The ingenuity of New Yorkers is also a fun treat and possibly a great photo opportunity as people on cross-country skies, snow adapted bicycles or improvised, dog-pulled sleighs can be seen across the city.

So if there’s a lesson to be learned, it’s that regardless of season, New York is tough enough to make even the harshest weather conditions work in its favor.

Homophones March 10, 2014

A homophone is a word that is pronounced the same as another word but differs in meaning and spelling. Here, we have a few homophones, with pictures included to accentuate the meaning:


Knight: A man in the middle ages who fought in armor. This person also possessed a high social rank.

Night: The time of the day when no sun can be seen, and people usually sleep.


Vale: It is an accusative of valley. Vale is a valley.

Veil: A piece of fine material worn by women to conceal the face. It is often worn by the bride on her wedding day.


Genes: A part of a cell that controls or influences the appearance, growth, etc… of a living thing.

Jeans: A sturdy twilled fabric, usually made of cotton. First invented in 1873.


Pale: Very light in color.

Pail: Bucket.


Course: A direction or route. Like taking courses at PC TECH. 🙂

Coarse: Something rough in texture.

Remember, pay attention when writing!

PC TECH: English Language School in New York City

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English Trivia March 6, 2014


Fact #1

The word ”butterfly”, was originally called ”flutterfly”Some say Shakespeare is responsible for this name change.


Fact #2

Shakespeare invented a lot of the words he used. For example: Grovel, Worthless, and Mimic. Shakespeare decided to lump them up together for the sake of fitting his iambic pentameter!


Fact #3

The English language grows at a rate of about one new word every two hours.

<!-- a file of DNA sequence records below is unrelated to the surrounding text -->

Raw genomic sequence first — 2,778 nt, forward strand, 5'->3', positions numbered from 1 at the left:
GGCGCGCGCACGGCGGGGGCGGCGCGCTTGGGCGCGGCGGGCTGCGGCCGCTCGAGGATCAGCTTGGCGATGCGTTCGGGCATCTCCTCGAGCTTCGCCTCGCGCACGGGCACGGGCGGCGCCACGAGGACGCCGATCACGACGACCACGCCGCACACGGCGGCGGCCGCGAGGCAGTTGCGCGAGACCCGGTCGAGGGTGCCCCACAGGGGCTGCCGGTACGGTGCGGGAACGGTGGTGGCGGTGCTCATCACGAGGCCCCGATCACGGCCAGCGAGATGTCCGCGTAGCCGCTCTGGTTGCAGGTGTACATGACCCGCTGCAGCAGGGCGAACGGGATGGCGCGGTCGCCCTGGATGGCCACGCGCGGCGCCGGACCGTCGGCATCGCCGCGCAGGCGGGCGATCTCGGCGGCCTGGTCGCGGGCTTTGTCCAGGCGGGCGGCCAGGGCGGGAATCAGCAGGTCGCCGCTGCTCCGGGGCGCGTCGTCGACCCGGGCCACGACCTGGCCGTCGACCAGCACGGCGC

Fact #4

The word “goodbye” came from “God bye”, which in turn comes from “God be with you”.


Fact #5

The dot above “i” and “j” is known as a Tittle.


Fact #6

The first English dictionary was written in 1755.


Fact #7

A “jiffy” is an actual unit of time for 1/100th of a second.


Fact #8

The name “Evian” spelled backwards is naive.


Fact #9

Pinocchio is Italian for “pine head.”


Last, but not least: Fact #10

“Freelance” comes from a knight whose lance was free for hire, i.e. not pledged to one master.


PC TECH teaches us everything we need to know about English, and it’s diversity. Yes, diversity. Because English is evolving. And PC TECH is evolving, too. 🙂


PC TECH: English Language School in New York City

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English Phrasal Verbs 8 March 5, 2014

This is the eighth in our list of phrasal verb examples that you would learn in our PC TECH classes.  Look through our previous blogs to read more:

“We’re going to have a surprise party for Lisa next Friday.  Don’t give it away!”  [Reveal a secret]

“Go to Times Square this afternoon.  They are giving away theater tickets.”  [Offering something that is free]

“You can give me back my pen tomorrow morning.”  [Return something]

“I give in(Also “I give up.) You win.”  [Surrender]

“Toby gave up cigarettes a year ago.”  [Stopped a habit]

“ He tried to go after the thief who stole his phone.” [Chase]

“ I’m going after a master’s degree.”  [Pursue]


“ Our football team is going against Los Angeles next Sunday.”  [Opposing]

“If you really want to study English in America, go ahead.”  [Begin, start, proceed]

“I am going to go back to my apartment after class”  [Return]

“ Are you going out tonight?”  [Leave one’s home to attend a party or to be with friends]

“George has been going out with Beatrice for a year.” [Dating]

“Let’s go over the grammar lesson again.” [Review]

“We’re going over to Staten Island this afternoon.” [Visit; travel to]

PC TECH:English Language School in New York City